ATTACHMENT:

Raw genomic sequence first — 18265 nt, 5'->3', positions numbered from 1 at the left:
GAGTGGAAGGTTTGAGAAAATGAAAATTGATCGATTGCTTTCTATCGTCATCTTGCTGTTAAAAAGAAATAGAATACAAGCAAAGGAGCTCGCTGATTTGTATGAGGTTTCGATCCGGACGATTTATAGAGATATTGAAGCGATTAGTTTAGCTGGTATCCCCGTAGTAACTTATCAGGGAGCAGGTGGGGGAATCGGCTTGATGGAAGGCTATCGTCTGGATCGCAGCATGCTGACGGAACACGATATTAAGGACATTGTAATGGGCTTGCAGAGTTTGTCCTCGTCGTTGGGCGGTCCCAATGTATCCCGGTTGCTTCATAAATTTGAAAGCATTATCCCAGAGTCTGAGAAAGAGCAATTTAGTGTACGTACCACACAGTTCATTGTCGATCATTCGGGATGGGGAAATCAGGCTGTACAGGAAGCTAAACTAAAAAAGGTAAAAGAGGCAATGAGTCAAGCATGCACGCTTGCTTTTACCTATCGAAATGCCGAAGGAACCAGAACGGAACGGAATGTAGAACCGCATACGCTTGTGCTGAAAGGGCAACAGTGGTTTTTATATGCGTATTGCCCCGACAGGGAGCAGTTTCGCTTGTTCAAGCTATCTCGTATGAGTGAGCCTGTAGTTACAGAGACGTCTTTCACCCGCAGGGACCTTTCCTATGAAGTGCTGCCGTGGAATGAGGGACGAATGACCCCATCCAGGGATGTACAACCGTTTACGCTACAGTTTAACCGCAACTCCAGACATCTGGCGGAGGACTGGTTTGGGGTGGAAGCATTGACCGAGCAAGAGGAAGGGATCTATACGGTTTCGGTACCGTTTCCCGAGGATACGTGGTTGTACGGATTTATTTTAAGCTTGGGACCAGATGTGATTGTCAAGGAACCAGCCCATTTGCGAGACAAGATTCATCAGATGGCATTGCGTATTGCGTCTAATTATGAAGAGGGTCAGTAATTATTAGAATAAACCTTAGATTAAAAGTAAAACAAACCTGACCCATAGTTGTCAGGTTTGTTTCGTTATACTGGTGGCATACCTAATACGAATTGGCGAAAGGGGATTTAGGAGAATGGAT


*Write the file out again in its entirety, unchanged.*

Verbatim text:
Raw genomic sequence first — 18265 nt, 5'->3', positions numbered from 1 at the left:
GAGTGGAAGGTTTGAGAAAATGAAAATTGATCGATTGCTTTCTATCGTCATCTTGCTGTTAAAAAGAAATAGAATACAAGCAAAGGAGCTCGCTGATTTGTATGAGGTTTCGATCCGGACGATTTATAGAGATATTGAAGCGATTAGTTTAGCTGGTATCCCCGTAGTAACTTATCAGGGAGCAGGTGGGGGAATCGGCTTGATGGAAGGCTATCGTCTGGATCGCAGCATGCTGACGGAACACGATATTAAGGACATTGTAATGGGCTTGCAGAGTTTGTCCTCGTCGTTGGGCGGTCCCAATGTATCCCGGTTGCTTCATAAATTTGAAAGCATTATCCCAGAGTCTGAGAAAGAGCAATTTAGTGTACGTACCACACAGTTCATTGTCGATCATTCGGGATGGGGAAATCAGGCTGTACAGGAAGCTAAACTAAAAAAGGTAAAAGAGGCAATGAGTCAAGCATGCACGCTTGCTTTTACCTATCGAAATGCCGAAGGAACCAGAACGGAACGGAATGTAGAACCGCATACGCTTGTGCTGAAAGGGCAACAGTGGTTTTTATATGCGTATTGCCCCGACAGGGAGCAGTTTCGCTTGTTCAAGCTATCTCGTATGAGTGAGCCTGTAGTTACAGAGACGTCTTTCACCCGCAGGGACCTTTCCTATGAAGTGCTGCCGTGGAATGAGGGACGAATGACCCCATCCAGGGATGTACAACCGTTTACGCTACAGTTTAACCGCAACTCCAGACATCTGGCGGAGGACTGGTTTGGGGTGGAAGCATTGACCGAGCAAGAGGAAGGGATCTATACGGTTTCGGTACCGTTTCCCGAGGATACGTGGTTGTACGGATTTATTTTAAGCTTGGGACCAGATGTGATTGTCAAGGAACCAGCCCATTTGCGAGACAAGATTCATCAGATGGCATTGCGTATTGCGTCTAATTATGAAGAGGGTCAGTAATTATTAGAATAAACCTTAGATTAAAAGTAAAACAAACCTGACCCATAGTTGTCAGGTTTGTTTCGTTATACTGGTGGCATACCTAATACGAATTGGCGAAAGGGGATTTAGGAGAATGGAT